A federal judge, after listening to 30 minutes of oral argument yesterday, refused to block the Defense Department's first test of a new antisatellite weapon against a target in space, now scheduled for noon today.

The test shot, according to informed sources, will involve an F15 fighter firing a test rocket at an obsolete, 6-year-old Air Force satellite traveling more than 200 miles above Vandenberg Air Force Base, Calif., in a north-to-south polar orbit.

If the system works as designed, it should take about 10 minutes for the infrared homing device carried by the rocket to maneuver into the path of the satellite and destroy it on impact, the sources added.

Ground-based radars at Vandenberg and the North American Air Defense Command in Wyoming will be used ot see if the target satellite is hit.

The test, like the problem-plagued, antisatellite system itself, has provoked controversy in the United States and threats from the Soviet Union.

U.S. critics have argued that the proposed system will trigger a new type of arms race in space. Moscow has said that if the United States holds "tests using antisatellite weapons" against targets in space, it will "consider itself free of its unilateral commitment not to place antisatellite systems in space."

In refusing to enjoin the test, U.S. District Court Judge Norma Holloway Johnson said the issue was political and "should not be determined in this forum." She also said that the plaintiffs, four House members and the Union of Concerned Scientists, had not demonstrated a "substantial likelihood of success" in a full trial if the delay were granted, which is another legal requirement for issuing a postponement order.

The plaintiffs argued that President Reagan has not met a congressional requirement that he certify that he is negotiating "in good faith" to reach an agreement with the Soviet Union on limiting antisatellite weapons.

Reagan, in his Aug. 20 certification to Congress, said the administration "had been unable to date to identify a specific antisatellite proposal" that was verifiable, but that it was "seriously exploring with the USSR arms control arrangements intended to prevent an arms race in space."

The plaintiffs said that this certification "was contrary to fact and reality, not in accod with the statutory requirement, and hence invalid."

Government lawyers yesterday called the lawsuit "frivolous" and said it had "alleged no concrete, personal injury that would entitle them to pursue this action."

The judge picked up that argument, stating in her opinion from the bench that the plaintiffs would not be irreparably harmed "by what they speculate will take place."

Late yesterday, after the judge's opinion had been released, a letter signed by 100 members of Congress was sent to the White House asked Reagan to postpone the antisatellite test until after his Geneva summit meeting with Soviet leader Mikhail Gorbachev Nov. 19-20.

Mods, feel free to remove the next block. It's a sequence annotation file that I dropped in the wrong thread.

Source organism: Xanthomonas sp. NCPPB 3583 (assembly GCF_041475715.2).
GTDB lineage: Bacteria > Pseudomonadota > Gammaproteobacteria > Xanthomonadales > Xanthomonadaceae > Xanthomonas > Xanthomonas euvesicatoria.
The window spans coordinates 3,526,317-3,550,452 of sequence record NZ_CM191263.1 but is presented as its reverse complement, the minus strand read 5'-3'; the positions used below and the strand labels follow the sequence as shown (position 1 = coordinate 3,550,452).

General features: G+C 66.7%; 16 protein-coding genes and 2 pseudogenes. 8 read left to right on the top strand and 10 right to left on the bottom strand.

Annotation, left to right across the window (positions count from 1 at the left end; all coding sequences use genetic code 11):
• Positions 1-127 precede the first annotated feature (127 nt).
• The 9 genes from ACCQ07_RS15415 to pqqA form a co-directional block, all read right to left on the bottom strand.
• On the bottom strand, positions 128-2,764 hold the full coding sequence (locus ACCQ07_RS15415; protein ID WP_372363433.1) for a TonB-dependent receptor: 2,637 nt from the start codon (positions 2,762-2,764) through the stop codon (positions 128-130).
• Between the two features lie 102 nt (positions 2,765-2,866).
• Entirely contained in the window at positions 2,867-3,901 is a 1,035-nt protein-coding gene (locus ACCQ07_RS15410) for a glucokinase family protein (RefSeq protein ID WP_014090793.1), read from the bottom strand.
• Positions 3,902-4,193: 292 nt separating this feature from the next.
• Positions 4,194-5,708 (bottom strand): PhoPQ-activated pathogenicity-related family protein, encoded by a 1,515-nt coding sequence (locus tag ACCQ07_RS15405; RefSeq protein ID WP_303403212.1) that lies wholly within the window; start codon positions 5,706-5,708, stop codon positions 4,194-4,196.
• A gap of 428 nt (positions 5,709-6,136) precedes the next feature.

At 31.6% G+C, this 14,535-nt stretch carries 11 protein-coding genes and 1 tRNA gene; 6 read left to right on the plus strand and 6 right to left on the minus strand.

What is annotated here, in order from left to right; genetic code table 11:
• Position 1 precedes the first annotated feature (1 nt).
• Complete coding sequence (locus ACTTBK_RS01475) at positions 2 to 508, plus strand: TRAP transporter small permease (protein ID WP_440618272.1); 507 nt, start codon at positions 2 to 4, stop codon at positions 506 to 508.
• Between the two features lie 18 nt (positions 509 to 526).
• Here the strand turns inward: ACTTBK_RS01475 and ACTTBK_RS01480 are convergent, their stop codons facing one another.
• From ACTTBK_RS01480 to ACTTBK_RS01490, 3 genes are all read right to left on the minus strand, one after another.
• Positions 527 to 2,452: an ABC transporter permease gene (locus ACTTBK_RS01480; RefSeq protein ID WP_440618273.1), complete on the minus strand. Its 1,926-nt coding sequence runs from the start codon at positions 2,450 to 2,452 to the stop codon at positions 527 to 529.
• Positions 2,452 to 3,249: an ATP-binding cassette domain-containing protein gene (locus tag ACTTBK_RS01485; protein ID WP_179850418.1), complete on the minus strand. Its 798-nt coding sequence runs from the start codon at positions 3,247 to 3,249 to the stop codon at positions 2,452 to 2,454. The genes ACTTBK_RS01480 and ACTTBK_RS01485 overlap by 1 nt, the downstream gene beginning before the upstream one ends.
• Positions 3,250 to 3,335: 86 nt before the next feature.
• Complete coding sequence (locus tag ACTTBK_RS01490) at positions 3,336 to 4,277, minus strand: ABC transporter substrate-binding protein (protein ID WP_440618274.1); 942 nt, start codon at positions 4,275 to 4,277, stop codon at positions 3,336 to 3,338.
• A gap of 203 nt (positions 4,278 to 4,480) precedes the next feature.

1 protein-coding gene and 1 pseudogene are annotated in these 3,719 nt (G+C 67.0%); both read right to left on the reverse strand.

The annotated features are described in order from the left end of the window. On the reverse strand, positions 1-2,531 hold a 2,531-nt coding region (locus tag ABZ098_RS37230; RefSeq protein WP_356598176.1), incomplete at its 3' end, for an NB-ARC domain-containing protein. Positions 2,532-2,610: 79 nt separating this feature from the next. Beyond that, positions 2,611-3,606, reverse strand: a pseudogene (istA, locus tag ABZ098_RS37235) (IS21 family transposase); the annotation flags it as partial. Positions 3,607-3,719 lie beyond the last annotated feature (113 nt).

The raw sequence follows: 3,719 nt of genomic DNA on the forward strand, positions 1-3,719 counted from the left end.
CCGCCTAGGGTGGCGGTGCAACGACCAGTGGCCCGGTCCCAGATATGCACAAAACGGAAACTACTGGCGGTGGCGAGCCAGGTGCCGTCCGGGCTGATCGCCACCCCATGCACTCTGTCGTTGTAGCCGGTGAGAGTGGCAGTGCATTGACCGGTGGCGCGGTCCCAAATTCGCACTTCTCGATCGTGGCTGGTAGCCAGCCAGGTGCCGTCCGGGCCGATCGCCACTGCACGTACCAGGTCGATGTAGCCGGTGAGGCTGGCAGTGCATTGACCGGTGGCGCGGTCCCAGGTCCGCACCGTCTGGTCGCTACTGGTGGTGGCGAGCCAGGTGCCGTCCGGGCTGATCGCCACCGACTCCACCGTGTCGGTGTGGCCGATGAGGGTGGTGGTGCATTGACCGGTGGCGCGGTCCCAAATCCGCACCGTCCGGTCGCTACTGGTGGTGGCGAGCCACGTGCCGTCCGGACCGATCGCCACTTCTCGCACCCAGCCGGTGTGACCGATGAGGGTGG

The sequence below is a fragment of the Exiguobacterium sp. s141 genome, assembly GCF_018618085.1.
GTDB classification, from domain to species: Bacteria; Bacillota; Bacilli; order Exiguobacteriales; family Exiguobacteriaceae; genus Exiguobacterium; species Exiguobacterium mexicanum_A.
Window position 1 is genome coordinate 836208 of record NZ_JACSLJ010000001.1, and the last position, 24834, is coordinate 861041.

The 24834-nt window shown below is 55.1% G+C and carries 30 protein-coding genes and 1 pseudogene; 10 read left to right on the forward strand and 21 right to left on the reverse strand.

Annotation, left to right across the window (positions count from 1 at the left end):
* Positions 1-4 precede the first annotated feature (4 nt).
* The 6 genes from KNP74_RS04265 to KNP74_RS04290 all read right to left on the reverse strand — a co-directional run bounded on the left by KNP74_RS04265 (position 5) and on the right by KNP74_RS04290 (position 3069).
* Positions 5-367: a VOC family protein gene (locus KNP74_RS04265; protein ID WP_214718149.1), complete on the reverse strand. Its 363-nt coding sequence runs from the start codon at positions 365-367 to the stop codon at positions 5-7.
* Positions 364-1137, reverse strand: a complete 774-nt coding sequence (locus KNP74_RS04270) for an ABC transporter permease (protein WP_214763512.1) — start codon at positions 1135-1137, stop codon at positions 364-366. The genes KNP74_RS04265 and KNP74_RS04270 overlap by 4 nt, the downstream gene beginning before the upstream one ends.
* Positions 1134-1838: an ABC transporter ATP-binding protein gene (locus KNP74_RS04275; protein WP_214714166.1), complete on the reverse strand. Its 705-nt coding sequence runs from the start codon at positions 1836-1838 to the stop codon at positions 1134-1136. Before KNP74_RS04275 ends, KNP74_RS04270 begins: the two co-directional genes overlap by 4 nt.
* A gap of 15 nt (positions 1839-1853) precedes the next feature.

In the Senate, John F. Kerry (D-Mass.) attempted unsuccessfully to attach onto a major immigration bill an amendment to postpone the test until after the summit. The amendment, which would have been meaningless without House approval subsequent signature by the president, was tabled 62 to 34.

The F15-launched antisatellite weapon is not the first such system the United States has developed. In the 1960s, the United States tested and deployed a nuclear antisatellite weapon that was launched atop a Thor intermediate-range missile. The system was based on Johnston Island in the Pacific Ocean.

After the U.S. system was tested, the Soviets developed their own system, consisted of a bomb that was launched into orbit by a giant SS9 Soviet rocket. The bomb, guided by radar, maneuvered close to its target satellite and blew up when it drew near, destroying both devices.

In the 1970s, the U.S. system was retired after the signing of the treaty banning explosions of nuclear weapons in outer space. That left the Soviet Union with the only operational antisatellite weapon.

In 1978, the Carter administration funded the initial development of the F15 system as a bargaining chip for negotiations it hoped would lead to an overall ban on all antisatellite weapons. After talks began with the Soviets in 1979, they quickly bogged down when Moscow's negotiators demanded that the U.S. space shuttle be included as an antisatellite weapon.

All discussions broke off in 1980 after the Soviet invasion of Afghanistan.

But work continued on the F15 system, although at a slow pace since the Air Force wa snot enthusiastic about the program.

The Reagan administration, however, pushed the project, citing the existing Soviet orbiting system as a threat to U.S. security.

The Soviets also sought to upgrade their system since the United States possessed measures that easily jammed the radar guidance of the Soviet weapon. Between the late 1970s and 1982, the Soviets tested a new, infrared-guided version of their orbiting antisatellite weapon six times, and each time it failed.